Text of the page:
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Author:Adriana Cupcea (Romanian Institute for Research on National Minorities)
Paper short abstract:
The objective of my research is to explore the intersection between memory and identity and to to identify the way in which the political, economic and social changes of the Communist period were reflected in the ethnic and religious identity structure of the Turkish Muslim Roma in Medgidia.
Paper long abstract:
My research is part of a direction regarding the current situation of the Turkish Muslim Roma in the national states from the Balkans, created after the fall of the Ottoman Empire, and it is putting forward the description of a Muslim Roma Turkish-speaking community in a post-socialist city in the south-eastern part of Dobruja (Romania), Medgidia (Mecidiye).
The specific objective of the research is to explore the intersection between memory and identity and to attempt to identify the way in which the political, economic and social changes of the Communist period were reflected in the ethnic and religious identity structure of the Turkish Muslim Roma community of Medgidia. Exploring the memory of communism, life histories led our research towards the perspective of nostalgia, understood as a type of memory, a re-creation of the past that goes beyond the mere recovery, reaching political, ideological, socio-economic and personal dimensions related also to the present needs and to desires of the future.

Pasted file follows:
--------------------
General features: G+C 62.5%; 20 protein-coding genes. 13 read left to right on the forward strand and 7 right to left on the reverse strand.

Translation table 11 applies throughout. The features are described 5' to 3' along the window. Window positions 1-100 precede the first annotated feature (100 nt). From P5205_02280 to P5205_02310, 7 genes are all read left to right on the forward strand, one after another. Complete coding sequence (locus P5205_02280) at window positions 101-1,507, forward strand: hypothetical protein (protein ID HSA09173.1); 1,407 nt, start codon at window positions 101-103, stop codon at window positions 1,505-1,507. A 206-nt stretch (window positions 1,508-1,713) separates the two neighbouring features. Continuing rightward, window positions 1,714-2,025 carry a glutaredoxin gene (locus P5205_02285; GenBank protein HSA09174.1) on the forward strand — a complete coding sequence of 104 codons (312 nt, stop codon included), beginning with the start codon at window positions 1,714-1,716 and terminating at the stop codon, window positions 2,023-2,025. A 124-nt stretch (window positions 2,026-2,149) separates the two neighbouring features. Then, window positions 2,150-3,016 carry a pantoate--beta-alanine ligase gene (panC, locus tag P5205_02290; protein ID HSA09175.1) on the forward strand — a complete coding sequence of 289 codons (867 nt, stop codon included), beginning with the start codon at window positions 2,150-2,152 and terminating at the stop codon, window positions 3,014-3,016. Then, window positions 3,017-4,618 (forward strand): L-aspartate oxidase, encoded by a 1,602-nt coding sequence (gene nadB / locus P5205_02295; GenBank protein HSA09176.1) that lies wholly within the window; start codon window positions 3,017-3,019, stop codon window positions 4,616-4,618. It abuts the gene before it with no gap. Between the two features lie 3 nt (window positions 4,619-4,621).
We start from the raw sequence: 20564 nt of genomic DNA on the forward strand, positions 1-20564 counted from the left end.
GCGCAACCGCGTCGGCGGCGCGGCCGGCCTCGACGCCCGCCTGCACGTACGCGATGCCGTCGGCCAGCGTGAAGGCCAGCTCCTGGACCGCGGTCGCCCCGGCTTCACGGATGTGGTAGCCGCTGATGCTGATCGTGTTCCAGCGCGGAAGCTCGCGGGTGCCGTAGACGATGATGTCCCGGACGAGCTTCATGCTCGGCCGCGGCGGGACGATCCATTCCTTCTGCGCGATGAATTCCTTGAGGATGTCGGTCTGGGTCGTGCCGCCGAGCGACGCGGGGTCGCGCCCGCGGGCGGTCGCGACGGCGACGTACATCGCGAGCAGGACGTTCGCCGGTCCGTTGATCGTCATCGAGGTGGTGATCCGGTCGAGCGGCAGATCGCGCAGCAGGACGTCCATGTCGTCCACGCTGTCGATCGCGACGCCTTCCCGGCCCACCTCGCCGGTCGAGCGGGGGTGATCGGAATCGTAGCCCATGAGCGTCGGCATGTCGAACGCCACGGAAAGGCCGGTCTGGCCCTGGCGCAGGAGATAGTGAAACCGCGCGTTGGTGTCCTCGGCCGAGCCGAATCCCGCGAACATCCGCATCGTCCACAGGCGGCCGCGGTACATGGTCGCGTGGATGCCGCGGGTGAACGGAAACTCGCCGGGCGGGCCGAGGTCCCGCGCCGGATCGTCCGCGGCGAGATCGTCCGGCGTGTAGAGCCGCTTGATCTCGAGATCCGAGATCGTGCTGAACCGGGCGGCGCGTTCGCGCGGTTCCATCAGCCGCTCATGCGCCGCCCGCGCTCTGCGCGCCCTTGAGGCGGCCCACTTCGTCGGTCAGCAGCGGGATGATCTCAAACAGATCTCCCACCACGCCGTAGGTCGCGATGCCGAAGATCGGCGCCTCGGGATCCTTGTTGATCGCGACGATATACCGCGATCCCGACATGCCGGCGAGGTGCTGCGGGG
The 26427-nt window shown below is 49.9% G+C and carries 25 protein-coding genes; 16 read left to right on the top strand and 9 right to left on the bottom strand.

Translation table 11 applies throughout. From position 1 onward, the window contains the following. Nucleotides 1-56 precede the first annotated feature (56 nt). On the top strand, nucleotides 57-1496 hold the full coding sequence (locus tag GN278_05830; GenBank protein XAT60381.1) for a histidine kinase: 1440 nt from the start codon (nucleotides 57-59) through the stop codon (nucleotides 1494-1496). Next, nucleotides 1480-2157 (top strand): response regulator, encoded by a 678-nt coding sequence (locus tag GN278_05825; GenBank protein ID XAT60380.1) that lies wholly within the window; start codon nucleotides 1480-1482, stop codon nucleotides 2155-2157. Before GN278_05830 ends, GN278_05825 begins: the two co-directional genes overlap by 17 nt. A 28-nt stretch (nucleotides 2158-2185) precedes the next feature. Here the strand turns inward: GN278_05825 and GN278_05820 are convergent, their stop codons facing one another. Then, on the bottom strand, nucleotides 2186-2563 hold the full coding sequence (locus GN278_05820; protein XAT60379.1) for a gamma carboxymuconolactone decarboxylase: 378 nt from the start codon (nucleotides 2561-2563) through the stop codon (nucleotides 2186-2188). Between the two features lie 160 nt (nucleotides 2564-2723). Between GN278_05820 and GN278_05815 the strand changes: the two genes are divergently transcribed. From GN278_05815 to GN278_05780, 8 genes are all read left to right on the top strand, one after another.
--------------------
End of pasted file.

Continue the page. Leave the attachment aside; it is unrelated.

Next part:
The research demonstrates that during the communist period the industrialisation and urbanisation processes and the rural-urban migration phenomenon has led in the case of Turkish Muslim Roma in Medgidia to a distance from ethnic and religious identity and to an attachment for the social identity focused around their membership to the working class which defined their role in the society, offered them financial security and dignity from their point of view. Their main concerns during the communist period were mobility, adaptation and integration in the socialist society.
Shared marginal experiences? Comparing postcolonial memories from the European margins